The contested case hearing bill, like the anti-fracking-ban bill, is an example of what happens when the state fails to uphold its responsibilities to the people. Just as there would be no demand in cities to regulate fracking within their limits if the Railroad Commission wasn’t such an industry lapdog, neither would there be much demand for contested case hearings if the TCEQ were worth a damn. The folks in Denton and elsewhere have done what they have done because it was the only viable option available to them. (Well, at least until enough people statewide realize that they need better and more responsive government at that level.) Now that option has been taken away, and this one may be as well. Better hope you don’t live anywhere close to a site that may someday be used for industrial purposes.

(You didn’t think I’d let these bills go by without asking once again what the Mayoral candidates think of them, did you? At least we know what Sylvester Turner thinks of the contested case bill. The Lege and TxDOT are going to have a bigger effect on the next Mayor’s tenure than any of them seem to realize right now.)

Finally, the make-school-finance-lawsuits-more-complicated bill – the story also mention redistricting litigation, but that’s usually done in federal court, and I don’t know that the state has any authority there – is another nuisance partisan bill that like Bettencourt’s amendment may wind up having little practical effect. I mean, if the Supreme Court upholds Judge Dietz’s latest ruling, can anyone claim that politics was a factor? I would also note that it is entirely within the Legislature’s power to ensure that there are no more school finance lawsuits ever again. All they have to do is a better job funding the schools.

More on judicial bypass

Nonsequiteuse provides an update, and it’s not looking good.

Never again

Never again

Rep. King’s HB723, which was left pending in the Judiciary and Civil Jurisprudence Committee last week, was weak sauce compared to Rep. Morrison’s HB3994, on the State Affairs Committee agenda for Wednesday, April 22nd.

Was King’s bill a bare bones practice run for Morrison’s more robust one, tossed out to see how the opposition would respond?

It was a poorly constructed bill filed relatively early in the session, assigned to a committee which does not normally handle abortion-related bills, likely because it tackled only part of the judicial bypass procedure. Testimony went quickly, relative to the marathon sessions legislators now know to expect in State Affairs. It was given a hearing on an inauspicious day for its champions, inasmuch as constituents predisposed to oppose it were already in town for Blue Ribbon Lobby Day and various gun bills, so were readily on hand to sign in opposed and/or testify. It had an unimpressive four joint authors, two of whom signed on before it was even assigned to a committee.

Morrison’s HB3994, in contrast, has 22 joint authors, most of whom signed on within the past six weeks, immediately after it was filed. Unlike King’s bill, it is listed as part of the Texas Alliance for Life legislative agenda. And if ever a bill could be called an omnibus bill, this is it.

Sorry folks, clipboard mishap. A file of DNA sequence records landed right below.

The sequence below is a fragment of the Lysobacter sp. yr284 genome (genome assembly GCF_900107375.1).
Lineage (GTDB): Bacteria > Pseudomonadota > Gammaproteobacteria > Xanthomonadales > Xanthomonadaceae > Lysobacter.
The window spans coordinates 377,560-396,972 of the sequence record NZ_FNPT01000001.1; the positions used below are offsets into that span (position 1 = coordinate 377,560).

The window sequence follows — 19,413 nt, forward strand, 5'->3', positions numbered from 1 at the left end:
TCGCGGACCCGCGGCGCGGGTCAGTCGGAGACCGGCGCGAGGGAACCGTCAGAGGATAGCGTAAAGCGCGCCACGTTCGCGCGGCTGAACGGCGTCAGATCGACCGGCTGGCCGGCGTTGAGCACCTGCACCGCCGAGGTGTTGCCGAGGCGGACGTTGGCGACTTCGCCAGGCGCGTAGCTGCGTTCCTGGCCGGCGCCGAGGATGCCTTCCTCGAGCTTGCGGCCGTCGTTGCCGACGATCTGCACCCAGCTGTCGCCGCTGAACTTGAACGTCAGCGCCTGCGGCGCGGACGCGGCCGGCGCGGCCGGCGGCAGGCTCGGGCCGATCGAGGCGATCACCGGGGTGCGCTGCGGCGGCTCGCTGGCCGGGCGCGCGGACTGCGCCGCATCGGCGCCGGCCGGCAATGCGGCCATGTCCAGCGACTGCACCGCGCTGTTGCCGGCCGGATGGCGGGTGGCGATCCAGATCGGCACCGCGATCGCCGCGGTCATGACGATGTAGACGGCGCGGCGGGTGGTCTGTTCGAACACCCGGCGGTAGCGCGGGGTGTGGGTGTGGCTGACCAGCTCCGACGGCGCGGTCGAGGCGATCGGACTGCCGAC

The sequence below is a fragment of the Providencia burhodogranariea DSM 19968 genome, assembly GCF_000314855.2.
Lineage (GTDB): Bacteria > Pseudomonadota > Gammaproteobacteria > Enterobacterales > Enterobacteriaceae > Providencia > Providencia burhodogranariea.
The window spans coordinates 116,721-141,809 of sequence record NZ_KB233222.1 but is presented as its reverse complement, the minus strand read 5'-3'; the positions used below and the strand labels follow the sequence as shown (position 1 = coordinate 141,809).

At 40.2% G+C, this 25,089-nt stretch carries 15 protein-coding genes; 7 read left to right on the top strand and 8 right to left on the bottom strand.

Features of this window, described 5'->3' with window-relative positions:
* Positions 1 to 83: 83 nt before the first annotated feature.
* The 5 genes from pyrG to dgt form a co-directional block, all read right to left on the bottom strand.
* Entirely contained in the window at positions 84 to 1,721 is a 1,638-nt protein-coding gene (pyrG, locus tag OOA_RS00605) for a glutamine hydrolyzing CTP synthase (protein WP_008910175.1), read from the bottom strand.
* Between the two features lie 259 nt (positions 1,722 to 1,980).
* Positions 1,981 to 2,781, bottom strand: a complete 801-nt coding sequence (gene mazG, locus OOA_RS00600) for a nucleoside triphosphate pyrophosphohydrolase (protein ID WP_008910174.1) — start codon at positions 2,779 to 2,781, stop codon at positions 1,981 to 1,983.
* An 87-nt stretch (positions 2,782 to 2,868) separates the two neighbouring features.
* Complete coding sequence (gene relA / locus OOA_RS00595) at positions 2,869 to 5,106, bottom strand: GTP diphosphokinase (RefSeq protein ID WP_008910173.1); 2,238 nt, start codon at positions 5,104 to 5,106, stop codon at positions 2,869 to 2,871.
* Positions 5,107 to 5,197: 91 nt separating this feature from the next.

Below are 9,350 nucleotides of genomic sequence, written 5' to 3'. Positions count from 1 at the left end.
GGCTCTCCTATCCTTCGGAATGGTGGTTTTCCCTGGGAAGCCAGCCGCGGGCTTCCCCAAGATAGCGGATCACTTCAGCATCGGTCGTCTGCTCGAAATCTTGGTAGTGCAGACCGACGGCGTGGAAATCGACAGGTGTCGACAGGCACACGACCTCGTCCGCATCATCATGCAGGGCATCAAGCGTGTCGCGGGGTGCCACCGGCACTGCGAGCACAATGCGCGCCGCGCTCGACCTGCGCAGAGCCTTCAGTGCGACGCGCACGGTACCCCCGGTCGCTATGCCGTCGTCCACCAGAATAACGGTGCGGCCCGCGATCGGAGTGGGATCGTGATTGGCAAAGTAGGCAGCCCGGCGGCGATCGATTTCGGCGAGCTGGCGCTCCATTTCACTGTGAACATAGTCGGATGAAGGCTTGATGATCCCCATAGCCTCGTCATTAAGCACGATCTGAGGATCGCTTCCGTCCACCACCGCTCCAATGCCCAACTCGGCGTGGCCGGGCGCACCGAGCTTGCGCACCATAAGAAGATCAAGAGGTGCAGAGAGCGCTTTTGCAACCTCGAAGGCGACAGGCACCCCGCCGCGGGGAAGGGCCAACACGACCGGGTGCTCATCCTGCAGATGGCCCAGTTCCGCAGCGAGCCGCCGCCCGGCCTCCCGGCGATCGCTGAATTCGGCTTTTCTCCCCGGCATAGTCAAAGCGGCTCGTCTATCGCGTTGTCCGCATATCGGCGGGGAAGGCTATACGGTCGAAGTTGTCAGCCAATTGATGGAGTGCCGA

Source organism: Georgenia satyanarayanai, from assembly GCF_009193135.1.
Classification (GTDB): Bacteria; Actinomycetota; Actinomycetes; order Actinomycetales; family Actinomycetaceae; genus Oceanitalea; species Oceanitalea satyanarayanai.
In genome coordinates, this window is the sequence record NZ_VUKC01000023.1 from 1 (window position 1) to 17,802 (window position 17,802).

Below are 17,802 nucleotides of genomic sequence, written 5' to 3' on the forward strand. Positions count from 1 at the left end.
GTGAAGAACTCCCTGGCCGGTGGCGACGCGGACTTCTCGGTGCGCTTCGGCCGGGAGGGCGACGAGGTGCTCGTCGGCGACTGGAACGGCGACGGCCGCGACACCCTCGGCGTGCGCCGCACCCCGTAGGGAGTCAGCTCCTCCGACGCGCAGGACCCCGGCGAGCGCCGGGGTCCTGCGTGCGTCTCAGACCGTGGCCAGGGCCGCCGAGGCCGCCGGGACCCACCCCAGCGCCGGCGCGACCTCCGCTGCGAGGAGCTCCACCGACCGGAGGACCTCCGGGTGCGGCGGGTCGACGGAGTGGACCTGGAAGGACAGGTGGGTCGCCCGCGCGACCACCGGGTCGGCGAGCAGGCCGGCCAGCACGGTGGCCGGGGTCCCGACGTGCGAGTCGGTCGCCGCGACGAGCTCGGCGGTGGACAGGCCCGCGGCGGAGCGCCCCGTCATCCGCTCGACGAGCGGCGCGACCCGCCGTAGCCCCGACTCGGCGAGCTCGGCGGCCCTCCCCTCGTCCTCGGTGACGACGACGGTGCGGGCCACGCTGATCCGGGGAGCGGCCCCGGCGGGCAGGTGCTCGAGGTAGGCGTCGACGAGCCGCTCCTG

HB3994 throws knock-out punches left and right.

The TL;DR is that this bill greatly complicates, unnecessarily lengthens, and greatly increases the cost of the bypass procedure while removing almost all judicial discretion and creating such a high burden of proof for the minor that it will be all but impossible to obtain a bypass.

See here for the background, and click over there for the details and the call to action. They may not listen, but we will be heard.

First thoughts on the new Congressional map

OK, down to business. Here’s a map of the new plan, which was unanimously approved by the three judges, the 2008 election data, and here’s 2010 election data. Going by the 2012 data, I break it down as follows:

Strong R


Dist  Obama Pct  Houston Pct
============================
01         30.5         36.4
02         34.4         35.6
03         37.4         36.8
04         29.4         37.6
05         36.5         41.2
08         25.6         29.3
11         23.0         28.4
12         34.1         35.5
13         22.2         27.4
17         33.2         38.2
19         28.0         32.4
21         33.0         31.5
24         38.0         37.5
26         35.4         35.5
31         39.8         41.3
34         32.9         37.1
36         31.1         39.8

Likely R


Dist    Obama Pct    Houston Pct
============================
07         42.5         40.8
14         41.9         47.3
22         40.6         41.2
32         43.0         43.1

Lean R


Dist  Obama Pct  Houston Pct
============================
06         44.8         47.5
10         46.5         45.5

Strong D


Dist  Obama Pct  Houston Pct
============================
09         77.3         77.6
15         61.9         65.8
16         66.6         68.8
18         77.4         77.5
25         68.4         65.2
27         58.3         62.1
28         58.6         63.0
29         62.0         67.6
30         81.5         81.3
33         62.5         63.1

Likely D


Dist  Obama Pct  Houston Pct
============================
20         58.5         58.8

Lean D


Dist  Obama Pct  Houston Pct
============================
23         51.4         53.1
35         54.4         55.9